When given a chance to research the impact of glass pellets, in Kashmir, Chennai-based Meena Vishwanath, jumped at it. "Being a civil aspirant I have always had a leaning towards political and historical developments and this moved me to undertake a research on the use of pellets in Kashmir, for my summer internship," said the Social Work student from Madras School of Social Work, who is specialising in Community Development.
Her research on the use of pellets was used as a citation by the Human Rights Law Network (HRLN), an advocacy organisation based in Srinagar, to file a petition in the Supreme Court advocating a ban on the use of pellets against civilians. Led by her coordinator Syed Faisal Kadri, Meena was the only intern representing southern India, besides others from Gujarat, Delhi, and Kashmir. As part of the law network, the 22-year-old said that she also got an opportunity to work in the field of disappeared people, as part of the Association of Parents of Disappeared Persons (APDP), led by Parveena Ahanger, whose sons went missing way back in the nineties.
Her research primarily focused on the substitution of pellets with other non-lethal weapons and the compensation paid by the security forces. Even the doctors of Shri Maharaja Hari Singh Hospital (SMHS), a mainstream hospital in Kashmir, where several pellet victims are treated, are against the use of pellets as a restraining weapon. “The use of heavy pellets not only defaces the body but may also result in permanent loss of vision or disability, said the doctors of the hospital,” she revealed.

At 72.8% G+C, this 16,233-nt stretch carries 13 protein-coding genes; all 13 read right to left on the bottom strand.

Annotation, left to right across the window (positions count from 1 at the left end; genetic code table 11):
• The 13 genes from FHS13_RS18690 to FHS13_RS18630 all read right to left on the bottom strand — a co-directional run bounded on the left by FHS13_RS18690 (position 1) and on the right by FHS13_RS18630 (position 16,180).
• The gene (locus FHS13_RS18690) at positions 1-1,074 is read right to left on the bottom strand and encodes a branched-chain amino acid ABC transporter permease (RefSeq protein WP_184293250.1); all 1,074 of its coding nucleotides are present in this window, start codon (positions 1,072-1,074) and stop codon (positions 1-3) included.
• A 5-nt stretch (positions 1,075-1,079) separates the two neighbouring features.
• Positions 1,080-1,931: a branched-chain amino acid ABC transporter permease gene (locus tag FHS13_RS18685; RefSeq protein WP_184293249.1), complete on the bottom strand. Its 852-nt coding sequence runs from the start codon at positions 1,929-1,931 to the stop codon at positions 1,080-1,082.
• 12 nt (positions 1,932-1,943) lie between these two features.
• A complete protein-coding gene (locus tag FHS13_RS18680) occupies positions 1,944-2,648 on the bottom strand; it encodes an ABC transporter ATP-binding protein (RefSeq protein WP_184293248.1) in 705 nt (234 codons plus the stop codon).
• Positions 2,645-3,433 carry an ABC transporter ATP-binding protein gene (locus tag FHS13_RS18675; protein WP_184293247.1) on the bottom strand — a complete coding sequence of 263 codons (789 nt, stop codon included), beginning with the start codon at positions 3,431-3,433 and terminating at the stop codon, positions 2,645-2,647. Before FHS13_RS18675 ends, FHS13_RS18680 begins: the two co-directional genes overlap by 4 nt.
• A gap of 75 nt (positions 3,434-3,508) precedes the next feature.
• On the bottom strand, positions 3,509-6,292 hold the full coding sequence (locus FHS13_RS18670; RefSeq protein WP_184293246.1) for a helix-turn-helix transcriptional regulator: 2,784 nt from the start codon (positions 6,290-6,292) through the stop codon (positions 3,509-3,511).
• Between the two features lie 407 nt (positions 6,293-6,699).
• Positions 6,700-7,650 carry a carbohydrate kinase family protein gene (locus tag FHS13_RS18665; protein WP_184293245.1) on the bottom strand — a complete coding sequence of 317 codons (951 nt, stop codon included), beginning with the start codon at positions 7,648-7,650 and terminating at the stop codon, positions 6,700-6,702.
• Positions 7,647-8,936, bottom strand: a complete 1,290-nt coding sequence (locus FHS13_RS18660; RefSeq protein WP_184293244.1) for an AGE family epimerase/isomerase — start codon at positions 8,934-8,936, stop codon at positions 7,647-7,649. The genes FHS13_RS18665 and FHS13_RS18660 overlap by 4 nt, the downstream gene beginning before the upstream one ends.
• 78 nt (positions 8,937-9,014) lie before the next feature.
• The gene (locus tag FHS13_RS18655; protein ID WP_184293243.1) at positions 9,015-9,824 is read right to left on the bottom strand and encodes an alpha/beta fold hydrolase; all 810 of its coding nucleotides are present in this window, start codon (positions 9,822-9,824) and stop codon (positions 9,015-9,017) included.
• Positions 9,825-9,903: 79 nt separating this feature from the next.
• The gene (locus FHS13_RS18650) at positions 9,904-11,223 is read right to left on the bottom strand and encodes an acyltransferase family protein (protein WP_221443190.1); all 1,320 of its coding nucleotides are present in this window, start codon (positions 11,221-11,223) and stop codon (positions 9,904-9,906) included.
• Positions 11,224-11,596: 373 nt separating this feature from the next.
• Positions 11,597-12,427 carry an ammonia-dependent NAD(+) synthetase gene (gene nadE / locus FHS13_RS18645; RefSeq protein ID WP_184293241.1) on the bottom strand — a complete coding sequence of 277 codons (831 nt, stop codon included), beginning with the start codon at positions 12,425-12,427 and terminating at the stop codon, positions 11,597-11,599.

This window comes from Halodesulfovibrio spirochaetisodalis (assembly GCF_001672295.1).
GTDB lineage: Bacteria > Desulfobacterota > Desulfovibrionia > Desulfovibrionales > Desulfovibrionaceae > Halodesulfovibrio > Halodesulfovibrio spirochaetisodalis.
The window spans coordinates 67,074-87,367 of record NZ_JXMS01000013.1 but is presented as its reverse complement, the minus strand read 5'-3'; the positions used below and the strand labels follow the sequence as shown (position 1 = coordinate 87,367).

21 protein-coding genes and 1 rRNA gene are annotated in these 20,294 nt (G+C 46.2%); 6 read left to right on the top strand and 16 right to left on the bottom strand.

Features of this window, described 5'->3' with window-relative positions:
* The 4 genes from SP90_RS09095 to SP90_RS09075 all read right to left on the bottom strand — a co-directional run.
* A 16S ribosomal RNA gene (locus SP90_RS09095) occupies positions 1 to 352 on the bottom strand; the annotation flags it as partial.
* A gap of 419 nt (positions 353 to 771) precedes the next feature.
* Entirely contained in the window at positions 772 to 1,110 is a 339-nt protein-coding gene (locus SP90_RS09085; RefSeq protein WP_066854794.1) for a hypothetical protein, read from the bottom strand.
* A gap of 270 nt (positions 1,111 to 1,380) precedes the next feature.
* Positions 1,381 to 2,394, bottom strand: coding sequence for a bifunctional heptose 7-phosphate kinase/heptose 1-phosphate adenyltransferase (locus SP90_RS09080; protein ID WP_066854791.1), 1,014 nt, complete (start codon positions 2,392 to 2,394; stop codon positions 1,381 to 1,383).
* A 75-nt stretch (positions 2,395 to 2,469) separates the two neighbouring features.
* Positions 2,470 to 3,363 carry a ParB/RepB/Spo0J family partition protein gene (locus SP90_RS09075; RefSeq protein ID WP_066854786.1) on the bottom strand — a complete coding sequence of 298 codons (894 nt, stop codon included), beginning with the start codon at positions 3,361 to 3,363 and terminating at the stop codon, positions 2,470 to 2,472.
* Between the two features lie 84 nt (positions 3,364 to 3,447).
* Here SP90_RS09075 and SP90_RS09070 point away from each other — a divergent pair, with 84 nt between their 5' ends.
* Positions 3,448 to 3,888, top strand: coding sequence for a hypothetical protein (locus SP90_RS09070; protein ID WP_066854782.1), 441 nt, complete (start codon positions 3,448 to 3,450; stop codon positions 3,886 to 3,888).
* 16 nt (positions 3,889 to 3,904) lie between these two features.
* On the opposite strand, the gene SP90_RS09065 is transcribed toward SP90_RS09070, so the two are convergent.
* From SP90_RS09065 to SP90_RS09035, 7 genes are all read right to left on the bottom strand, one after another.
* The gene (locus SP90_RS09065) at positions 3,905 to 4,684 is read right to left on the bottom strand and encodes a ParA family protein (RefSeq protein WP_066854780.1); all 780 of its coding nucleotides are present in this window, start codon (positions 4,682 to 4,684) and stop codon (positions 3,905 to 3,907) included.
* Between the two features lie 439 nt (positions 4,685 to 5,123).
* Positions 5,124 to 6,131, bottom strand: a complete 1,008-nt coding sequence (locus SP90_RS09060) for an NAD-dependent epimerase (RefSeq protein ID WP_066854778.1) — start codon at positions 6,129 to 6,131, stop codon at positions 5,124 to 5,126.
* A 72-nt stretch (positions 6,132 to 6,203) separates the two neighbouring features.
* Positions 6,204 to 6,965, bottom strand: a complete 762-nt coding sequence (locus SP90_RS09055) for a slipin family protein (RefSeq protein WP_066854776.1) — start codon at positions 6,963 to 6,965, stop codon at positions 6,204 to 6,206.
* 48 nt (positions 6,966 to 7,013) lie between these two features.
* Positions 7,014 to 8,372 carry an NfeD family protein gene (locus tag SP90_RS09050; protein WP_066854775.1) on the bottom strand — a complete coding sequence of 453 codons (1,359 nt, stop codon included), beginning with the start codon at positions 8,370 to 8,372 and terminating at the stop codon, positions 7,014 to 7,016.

Asked if the trip to Kashmir was an easy one, she replied with a stretched out 'I wish'. She explained, "I had to face resistance at home. It took me around ten to fifteen days to convince my family members to allow me to take up the internship. I also had to shell out over `50,000 for a month's stay in the valley," she recounted.
Confessing that it was not easy the first week, she said that a month’s stay in Kashmir was enough to give her enough of an adrenaline rush — through a militant attack outside the office premises and being prevented by army men during a curfew. "As soon as I entered the city I was traumatised by the sight of bearded men in Kurtas walking on the streets. Also, unlike Chennai, the eerie silence of the valley haunts you. Like the small tea shops present in every lane of the Indian cities, army bunkers are a common sight in Kashmir. The day would come to an end by 7 in the evening and an eerie silence will envelope the whole place at night. I wanted to run home on the second day, but once I started interacting with the victims, my fear turned to empathy," she recounted.
Although she has returned to Chennai, this researcher is taking up the fight for Kashmir and it’s people at a micro-level. “If I vouch for their cause I will come under fire from several directions, so I do a presentation in every class of MSSW to make them understand that the real picture of Kashmir is murkier than the one being portrayed,” she concluded.
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